We leave the premises and there’s more buses than you can poke a stick at. What’s with the complaining earlier? Guys need to chill a little more and enjoy the experience. It’s certainly that. I had a ball. I hope I can come to ATP again. Who knows, maybe ATP can have a pet area where we’re all subject to hanging out listening to some post-rock and feasting on some cat buffet? Now that’s something I’d endure another horrendous plane journey for. Thanks, ATP. You’re the greatest!
By B "BB' K-M

Friday, 22 February 2013

All Tomorrow's Parties - I'll Be Your Mirror Curated by ATP & The Drones: Day 1 Journal

Ever since I was brought into the 'fold', my owner has always waxed lyrical about All Tomorrow's Parties. So much so that when "ATP" announced they were bringing their I’ll Be Your Mirror series over to Australia and more specifically, Melbourne, he insisted I join him and his better half (for all intents and purposes I guess you could call her my mother) for the ride. I was scared, as planes really aren't my thing. I thought to myself, this shit better be worth it.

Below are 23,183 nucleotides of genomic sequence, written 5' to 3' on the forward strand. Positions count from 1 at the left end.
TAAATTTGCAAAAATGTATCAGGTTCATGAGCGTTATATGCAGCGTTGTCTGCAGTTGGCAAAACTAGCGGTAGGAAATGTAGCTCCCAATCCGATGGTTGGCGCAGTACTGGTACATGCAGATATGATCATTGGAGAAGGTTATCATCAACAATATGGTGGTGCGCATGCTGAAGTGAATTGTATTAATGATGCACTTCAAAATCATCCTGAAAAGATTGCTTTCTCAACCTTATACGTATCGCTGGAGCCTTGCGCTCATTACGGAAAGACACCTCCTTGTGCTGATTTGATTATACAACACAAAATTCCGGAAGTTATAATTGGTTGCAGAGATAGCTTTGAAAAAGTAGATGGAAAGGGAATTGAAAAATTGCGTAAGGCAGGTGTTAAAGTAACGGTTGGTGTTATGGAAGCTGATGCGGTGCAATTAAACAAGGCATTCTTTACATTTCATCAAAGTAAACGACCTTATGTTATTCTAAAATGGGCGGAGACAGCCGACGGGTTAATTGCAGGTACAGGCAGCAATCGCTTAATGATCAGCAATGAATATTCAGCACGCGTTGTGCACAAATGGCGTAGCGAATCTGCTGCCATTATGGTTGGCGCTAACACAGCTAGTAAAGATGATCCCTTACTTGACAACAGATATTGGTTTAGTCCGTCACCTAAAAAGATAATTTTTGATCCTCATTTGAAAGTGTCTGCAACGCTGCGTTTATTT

It doesn't start off too bright, I must say. The guy doesn't even declare me in the hand luggage! Talk about more front than Myer! I'm made to stick it out in the main luggage amid knickers and socks! Poor form on his behalf and let me tell you, if I could use one of those Iphone things, RSPCA would be straight on the case. I'm a forgiving kind of girl, though.